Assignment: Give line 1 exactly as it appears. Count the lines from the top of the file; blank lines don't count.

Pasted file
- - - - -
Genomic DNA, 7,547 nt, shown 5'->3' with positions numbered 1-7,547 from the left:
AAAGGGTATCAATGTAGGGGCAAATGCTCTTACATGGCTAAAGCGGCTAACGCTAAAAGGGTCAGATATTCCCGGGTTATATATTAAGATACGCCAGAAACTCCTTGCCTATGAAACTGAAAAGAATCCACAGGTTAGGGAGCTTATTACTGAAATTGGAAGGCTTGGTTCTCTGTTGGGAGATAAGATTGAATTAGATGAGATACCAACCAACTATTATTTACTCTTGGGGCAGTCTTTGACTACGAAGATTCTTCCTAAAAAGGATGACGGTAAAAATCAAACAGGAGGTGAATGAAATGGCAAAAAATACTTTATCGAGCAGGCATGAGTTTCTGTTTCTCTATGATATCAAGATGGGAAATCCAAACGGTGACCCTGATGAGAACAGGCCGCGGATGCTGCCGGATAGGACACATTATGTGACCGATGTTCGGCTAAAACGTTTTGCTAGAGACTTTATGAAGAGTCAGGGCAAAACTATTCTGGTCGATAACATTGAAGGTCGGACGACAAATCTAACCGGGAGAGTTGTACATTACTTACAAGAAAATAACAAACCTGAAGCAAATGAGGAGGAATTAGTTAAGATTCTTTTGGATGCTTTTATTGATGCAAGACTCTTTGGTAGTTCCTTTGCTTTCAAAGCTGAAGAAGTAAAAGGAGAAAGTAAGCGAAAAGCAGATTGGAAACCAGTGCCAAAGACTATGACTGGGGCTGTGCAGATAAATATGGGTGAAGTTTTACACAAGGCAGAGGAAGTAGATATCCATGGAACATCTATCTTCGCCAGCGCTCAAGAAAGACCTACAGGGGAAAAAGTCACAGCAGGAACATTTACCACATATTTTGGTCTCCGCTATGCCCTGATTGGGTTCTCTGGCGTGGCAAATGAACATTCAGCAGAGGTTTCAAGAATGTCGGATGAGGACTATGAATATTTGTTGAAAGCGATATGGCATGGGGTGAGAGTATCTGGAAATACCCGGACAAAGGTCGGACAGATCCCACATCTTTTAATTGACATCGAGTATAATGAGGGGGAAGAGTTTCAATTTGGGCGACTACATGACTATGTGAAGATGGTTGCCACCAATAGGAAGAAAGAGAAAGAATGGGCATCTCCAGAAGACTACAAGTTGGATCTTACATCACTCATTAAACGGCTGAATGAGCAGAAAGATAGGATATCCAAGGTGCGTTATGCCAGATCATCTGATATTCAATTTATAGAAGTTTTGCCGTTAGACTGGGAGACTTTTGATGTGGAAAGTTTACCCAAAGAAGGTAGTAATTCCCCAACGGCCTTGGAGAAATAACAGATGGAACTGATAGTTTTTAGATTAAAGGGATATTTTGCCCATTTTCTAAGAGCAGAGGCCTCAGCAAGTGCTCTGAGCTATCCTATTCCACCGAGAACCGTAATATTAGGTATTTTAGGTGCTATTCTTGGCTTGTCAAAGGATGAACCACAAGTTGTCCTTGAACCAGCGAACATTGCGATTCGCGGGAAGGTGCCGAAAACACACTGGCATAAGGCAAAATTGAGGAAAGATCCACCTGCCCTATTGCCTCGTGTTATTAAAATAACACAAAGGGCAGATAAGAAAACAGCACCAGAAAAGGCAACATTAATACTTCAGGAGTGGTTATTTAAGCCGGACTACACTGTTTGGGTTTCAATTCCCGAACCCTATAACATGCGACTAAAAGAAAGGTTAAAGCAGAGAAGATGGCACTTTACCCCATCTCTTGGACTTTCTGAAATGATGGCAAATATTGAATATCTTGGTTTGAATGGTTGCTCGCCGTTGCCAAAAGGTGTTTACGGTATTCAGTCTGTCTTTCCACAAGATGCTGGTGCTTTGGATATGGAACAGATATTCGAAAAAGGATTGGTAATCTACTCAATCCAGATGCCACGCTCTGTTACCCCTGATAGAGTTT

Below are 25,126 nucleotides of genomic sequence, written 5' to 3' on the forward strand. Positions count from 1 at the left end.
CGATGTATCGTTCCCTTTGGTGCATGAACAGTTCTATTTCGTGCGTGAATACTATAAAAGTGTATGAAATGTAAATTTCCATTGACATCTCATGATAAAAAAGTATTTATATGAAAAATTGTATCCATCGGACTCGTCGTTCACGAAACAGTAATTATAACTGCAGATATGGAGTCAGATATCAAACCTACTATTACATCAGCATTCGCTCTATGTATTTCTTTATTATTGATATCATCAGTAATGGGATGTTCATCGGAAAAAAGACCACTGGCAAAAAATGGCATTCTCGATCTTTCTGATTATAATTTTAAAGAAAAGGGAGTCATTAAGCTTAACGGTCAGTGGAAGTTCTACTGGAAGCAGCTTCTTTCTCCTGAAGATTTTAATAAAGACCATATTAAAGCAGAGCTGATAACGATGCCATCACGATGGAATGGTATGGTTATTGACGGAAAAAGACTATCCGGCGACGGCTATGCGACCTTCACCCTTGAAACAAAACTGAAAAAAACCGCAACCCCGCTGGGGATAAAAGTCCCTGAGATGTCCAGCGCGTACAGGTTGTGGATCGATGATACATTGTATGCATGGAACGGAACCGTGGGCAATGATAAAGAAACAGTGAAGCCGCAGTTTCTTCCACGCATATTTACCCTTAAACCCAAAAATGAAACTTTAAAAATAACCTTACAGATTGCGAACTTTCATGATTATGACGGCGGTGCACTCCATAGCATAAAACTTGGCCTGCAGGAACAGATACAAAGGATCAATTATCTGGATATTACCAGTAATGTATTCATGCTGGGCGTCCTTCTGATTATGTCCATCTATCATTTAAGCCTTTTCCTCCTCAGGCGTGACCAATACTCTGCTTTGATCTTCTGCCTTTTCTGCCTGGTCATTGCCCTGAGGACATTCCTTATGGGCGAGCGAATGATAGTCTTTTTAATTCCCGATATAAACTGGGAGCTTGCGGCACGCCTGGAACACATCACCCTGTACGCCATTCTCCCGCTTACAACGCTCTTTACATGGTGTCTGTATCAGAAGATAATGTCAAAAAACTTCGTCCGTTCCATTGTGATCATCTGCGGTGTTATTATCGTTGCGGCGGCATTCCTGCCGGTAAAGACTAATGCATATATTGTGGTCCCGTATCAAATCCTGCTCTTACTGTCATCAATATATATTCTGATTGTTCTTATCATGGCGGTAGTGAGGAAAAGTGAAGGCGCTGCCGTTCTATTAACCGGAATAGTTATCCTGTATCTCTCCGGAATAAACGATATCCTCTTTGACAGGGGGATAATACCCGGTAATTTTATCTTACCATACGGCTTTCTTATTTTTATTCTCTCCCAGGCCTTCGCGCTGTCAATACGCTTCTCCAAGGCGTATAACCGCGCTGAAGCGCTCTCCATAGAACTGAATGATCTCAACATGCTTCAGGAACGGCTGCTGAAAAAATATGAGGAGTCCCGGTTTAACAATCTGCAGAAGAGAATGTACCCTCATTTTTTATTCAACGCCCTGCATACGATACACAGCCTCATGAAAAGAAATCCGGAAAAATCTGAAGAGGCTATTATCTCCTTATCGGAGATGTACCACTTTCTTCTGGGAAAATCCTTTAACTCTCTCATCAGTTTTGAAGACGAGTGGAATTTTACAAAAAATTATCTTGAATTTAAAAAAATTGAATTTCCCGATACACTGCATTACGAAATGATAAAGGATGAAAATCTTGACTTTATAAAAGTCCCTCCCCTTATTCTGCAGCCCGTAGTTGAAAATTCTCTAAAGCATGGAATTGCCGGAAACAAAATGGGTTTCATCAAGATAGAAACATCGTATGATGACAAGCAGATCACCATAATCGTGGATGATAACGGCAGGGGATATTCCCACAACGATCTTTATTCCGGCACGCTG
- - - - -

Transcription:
Genomic DNA, 7,547 nt, shown 5'->3' with positions numbered 1-7,547 from the left: